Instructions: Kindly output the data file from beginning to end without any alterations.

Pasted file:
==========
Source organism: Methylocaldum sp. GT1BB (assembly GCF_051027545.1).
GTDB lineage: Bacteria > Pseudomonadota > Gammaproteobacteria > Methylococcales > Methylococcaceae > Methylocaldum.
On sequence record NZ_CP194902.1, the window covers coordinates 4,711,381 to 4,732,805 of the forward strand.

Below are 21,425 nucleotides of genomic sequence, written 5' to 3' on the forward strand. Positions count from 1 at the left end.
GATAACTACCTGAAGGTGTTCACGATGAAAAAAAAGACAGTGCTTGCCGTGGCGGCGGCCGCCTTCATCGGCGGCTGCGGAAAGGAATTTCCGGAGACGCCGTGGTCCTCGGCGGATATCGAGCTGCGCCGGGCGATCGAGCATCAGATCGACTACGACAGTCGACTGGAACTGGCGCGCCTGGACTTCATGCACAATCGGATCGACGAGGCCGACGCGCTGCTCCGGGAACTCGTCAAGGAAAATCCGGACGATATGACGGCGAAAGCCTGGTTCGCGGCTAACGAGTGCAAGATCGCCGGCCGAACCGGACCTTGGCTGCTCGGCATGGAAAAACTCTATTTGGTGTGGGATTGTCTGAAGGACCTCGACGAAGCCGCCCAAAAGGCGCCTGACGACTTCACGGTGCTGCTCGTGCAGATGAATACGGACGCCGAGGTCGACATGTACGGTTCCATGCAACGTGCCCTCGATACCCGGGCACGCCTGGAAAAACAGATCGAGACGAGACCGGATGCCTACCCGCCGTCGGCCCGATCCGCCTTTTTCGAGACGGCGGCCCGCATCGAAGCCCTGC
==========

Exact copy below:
Source organism: Methylocaldum sp. GT1BB (assembly GCF_051027545.1).
GTDB lineage: Bacteria > Pseudomonadota > Gammaproteobacteria > Methylococcales > Methylococcaceae > Methylocaldum.
On sequence record NZ_CP194902.1, the window covers coordinates 4,711,381 to 4,732,805 of the forward strand.

Below are 21,425 nucleotides of genomic sequence, written 5' to 3' on the forward strand. Positions count from 1 at the left end.
GATAACTACCTGAAGGTGTTCACGATGAAAAAAAAGACAGTGCTTGCCGTGGCGGCGGCCGCCTTCATCGGCGGCTGCGGAAAGGAATTTCCGGAGACGCCGTGGTCCTCGGCGGATATCGAGCTGCGCCGGGCGATCGAGCATCAGATCGACTACGACAGTCGACTGGAACTGGCGCGCCTGGACTTCATGCACAATCGGATCGACGAGGCCGACGCGCTGCTCCGGGAACTCGTCAAGGAAAATCCGGACGATATGACGGCGAAAGCCTGGTTCGCGGCTAACGAGTGCAAGATCGCCGGCCGAACCGGACCTTGGCTGCTCGGCATGGAAAAACTCTATTTGGTGTGGGATTGTCTGAAGGACCTCGACGAAGCCGCCCAAAAGGCGCCTGACGACTTCACGGTGCTGCTCGTGCAGATGAATACGGACGCCGAGGTCGACATGTACGGTTCCATGCAACGTGCCCTCGATACCCGGGCACGCCTGGAAAAACAGATCGAGACGAGACCGGATGCCTACCCGCCGTCGGCCCGATCCGCCTTTTTCGAGACGGCGGCCCGCATCGAAGCCCTGC